To give you some insight into where my head was when I took on this game for review, I was very optimistic. Having heard the raving reviews for this title on PC, boasting this game as one of the indie highlights of 2021, I was excited to see what this indie game had to offer.
Then if you know me, you know that I put a lot of stock into the publishing house, Annapurna Interactive, then combine all of this with a fun, musical space opera theme, and it all seemed that this game couldn’t miss.
The game laid out an infinite cosmos before me, filled with psychedelic shapes and colors, auroras, and light beams aplenty. It allowed me to shred riffs with my holographic guitar, acting as a spark, a catalyst bringing a dormant planet to life. Yet despite all of this, I can’t help but well deeply underwhelmed.
In this The Artful Escape review, I will break down the reasons why I feel this way, what the game does well, where it is found lacking, and I will ultimately give my opinion as to whether this game is worthy of your time and money as an avid video game consumer. So join me as we delve into the limitless yet limited universe of The Artful Escape.
Vanity, All is Vanity
Let’s begin with what The Artful Escape does well. Not just well, exceedingly well, it’s presentation. The Artful Escape has some of the most jaw-dropping visuals that one could expect from an indie title. The game drops the player into a sleepy town, and initially, the game feels like a take on a port from Spiritfarer as you talk to the locals and the game slowly drip-feds the player exposition.
Then as you sleep before your big show, the game visually bursts to life with bursts of neon, lights, lasers, intergalactic rifts, an infinite cosmos oozing every hue imaginable, and a cacophony of gorgeous sounds and riffs to act as the soundtrack to your psychedelic experience.
Then as you travel through the game’s whimsical areas, the game keeps it fresh with varied, otherworldly biomes, quirky alien discos, and flowing side-scrolling areas where you can wail your guitar and sail above the clouds.
At times, I have to admit, the visual and auditory aspects of this game done an awful lot to pave over the cracks in other areas of this game, and once or twice, I can admit that I felt powerful, felt like a genuine rockstar from another galaxy and for that, the game deserves praise. However, while the artistic flair of this game is clear for all to see, this just feels like a front for what is a shameless vanity project. Why? Well, keep reading.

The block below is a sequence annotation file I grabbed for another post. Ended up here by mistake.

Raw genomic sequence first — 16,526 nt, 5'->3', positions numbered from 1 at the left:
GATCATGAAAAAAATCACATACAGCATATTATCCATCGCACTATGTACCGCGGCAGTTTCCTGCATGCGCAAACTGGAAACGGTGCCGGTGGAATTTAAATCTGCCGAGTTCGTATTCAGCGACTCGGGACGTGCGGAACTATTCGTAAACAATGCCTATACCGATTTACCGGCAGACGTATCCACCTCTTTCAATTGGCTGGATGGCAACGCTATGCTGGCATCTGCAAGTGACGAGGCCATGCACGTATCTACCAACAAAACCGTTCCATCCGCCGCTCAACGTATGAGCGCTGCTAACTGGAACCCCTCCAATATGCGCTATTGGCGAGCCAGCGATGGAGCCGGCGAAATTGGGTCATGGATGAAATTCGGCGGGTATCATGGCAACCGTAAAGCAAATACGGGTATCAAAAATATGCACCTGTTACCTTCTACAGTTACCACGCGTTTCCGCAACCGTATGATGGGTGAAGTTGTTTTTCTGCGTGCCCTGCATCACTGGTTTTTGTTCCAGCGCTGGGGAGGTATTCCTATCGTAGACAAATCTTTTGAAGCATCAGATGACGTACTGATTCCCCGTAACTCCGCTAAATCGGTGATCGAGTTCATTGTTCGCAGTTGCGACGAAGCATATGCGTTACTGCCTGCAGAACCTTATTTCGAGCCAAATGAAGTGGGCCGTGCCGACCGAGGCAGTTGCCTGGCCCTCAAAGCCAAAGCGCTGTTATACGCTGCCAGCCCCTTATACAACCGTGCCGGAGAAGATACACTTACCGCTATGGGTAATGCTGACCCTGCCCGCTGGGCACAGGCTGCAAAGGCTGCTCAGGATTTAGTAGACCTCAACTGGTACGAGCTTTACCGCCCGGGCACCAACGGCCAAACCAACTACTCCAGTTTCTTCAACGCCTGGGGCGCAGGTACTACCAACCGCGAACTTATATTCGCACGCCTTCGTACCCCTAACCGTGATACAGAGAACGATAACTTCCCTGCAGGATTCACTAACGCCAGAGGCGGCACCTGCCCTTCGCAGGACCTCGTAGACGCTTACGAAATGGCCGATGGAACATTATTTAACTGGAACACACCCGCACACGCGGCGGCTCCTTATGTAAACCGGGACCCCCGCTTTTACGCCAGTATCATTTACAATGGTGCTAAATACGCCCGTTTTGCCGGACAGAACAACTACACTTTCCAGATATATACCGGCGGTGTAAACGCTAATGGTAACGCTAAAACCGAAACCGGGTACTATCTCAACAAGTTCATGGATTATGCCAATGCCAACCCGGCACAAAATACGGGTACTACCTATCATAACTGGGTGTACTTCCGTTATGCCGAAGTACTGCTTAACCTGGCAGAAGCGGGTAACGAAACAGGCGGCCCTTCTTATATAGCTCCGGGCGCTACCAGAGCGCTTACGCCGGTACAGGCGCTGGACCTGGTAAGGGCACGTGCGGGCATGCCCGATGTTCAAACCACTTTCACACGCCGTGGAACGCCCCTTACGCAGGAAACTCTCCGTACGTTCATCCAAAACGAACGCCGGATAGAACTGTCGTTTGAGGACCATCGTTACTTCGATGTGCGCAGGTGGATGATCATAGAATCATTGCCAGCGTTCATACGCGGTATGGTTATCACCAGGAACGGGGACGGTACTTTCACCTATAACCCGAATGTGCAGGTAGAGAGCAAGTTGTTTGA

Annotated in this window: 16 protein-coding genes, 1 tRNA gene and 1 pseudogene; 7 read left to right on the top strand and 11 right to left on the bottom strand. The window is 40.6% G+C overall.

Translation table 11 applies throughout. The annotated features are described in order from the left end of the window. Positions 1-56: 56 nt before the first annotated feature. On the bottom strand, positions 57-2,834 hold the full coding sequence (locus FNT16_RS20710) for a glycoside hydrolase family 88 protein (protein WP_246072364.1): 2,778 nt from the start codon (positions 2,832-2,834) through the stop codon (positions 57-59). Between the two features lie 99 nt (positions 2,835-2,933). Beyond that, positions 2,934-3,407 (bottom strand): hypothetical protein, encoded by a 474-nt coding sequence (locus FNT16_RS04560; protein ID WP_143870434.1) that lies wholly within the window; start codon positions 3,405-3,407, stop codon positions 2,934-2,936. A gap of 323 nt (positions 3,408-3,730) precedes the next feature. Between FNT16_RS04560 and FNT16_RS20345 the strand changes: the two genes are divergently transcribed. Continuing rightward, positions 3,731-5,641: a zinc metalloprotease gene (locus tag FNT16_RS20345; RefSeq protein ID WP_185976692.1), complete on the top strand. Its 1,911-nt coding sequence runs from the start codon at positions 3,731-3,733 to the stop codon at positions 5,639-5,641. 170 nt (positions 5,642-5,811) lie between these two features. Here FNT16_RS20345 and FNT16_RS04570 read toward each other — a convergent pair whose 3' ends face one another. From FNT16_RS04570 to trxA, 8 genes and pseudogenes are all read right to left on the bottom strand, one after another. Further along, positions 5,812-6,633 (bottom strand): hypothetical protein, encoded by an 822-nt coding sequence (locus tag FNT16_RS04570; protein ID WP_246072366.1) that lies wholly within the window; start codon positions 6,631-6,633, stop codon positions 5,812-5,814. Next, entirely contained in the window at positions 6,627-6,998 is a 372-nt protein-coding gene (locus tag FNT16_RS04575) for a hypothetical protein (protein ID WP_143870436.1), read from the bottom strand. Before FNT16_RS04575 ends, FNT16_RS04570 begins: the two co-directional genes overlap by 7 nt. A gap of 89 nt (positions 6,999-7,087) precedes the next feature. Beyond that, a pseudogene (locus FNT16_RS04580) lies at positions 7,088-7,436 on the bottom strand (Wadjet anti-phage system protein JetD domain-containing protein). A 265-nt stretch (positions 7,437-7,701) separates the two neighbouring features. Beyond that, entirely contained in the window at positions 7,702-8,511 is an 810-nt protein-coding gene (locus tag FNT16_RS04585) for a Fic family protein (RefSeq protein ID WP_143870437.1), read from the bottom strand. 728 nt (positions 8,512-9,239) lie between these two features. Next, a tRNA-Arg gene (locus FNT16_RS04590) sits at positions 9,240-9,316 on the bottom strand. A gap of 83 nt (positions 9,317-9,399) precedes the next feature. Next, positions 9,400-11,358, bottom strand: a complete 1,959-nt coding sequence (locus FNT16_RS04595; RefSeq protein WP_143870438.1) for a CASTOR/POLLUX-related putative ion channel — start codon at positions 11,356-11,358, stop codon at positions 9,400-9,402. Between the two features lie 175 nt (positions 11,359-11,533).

A Desperate Plea to be Seen as ‘Profound’
We move onto the narrative, and boy, do I have a bone to pick with this aspect of The Artful Escape. Now, before you call me cynical, I can see what the team has tried to do here. They have tried to make a nonsensical space opera with lots of moving parts that deliver constant wonderment, euphoria, and whatnot. Well, I hate to burst the bubble here, but in my opinion, it really misses the mark.
The game’s story is a set of events that simply happen; the plot links together about as cohesively as water mixed with oil, and overall, the pacing is just poor. The game never establishes an emotional connection between the player and XXX Vendetti, making it hard for the player to care about this character’s plight of being an uninspired musician. Then when the game introduces the zany alien characters, they don’t do much to endear themselves to the audience either.
Now let me make it clear that it isn’t the fault of the voice actors, as each performance is sublime. It’s purely due to poor writing. The game takes itself way too seriously, weaving together line after line of dialogue that just flies over the player’s head about vague entities like Glamourgonns and the like.
Honestly, if the game had offered more humor, more 4th wall breaking, and a more captivating premise, then maybe it would have grabbed me more. However, all it did was make a plea to me, the player, that I should see this story as genius, utterly profound, and hail the writer’s as gods among men. Well, I don’t, and Hitchhiker’s Guide to the Galaxy this is not.
Limitless, Yet Disappointingly Limited
Now, let’s talk about the gameplay, oh how I loathed the gameplay here or lack thereof. Now, just to preface this, I love walking simulators, and I love simplistic games with minimalistic mechanics; I have a Journey tattoo, for goodness sake. However, minimalist and simple can sometimes equate to bland and lifeless.
This game is the epitome of this. The game will see the player walk around and talk to people around the various areas, absorb exposition, which, as mentioned, never really equates to anything worthwhile, and take in the scenery, which, again, as mentioned, is stunning.
This is far from the worst aspect of the gameplay as this is bread and butter for a walking sim, but if you are going to do this, you have to make sure the narrative is next level, which in this case, sadly isn’t.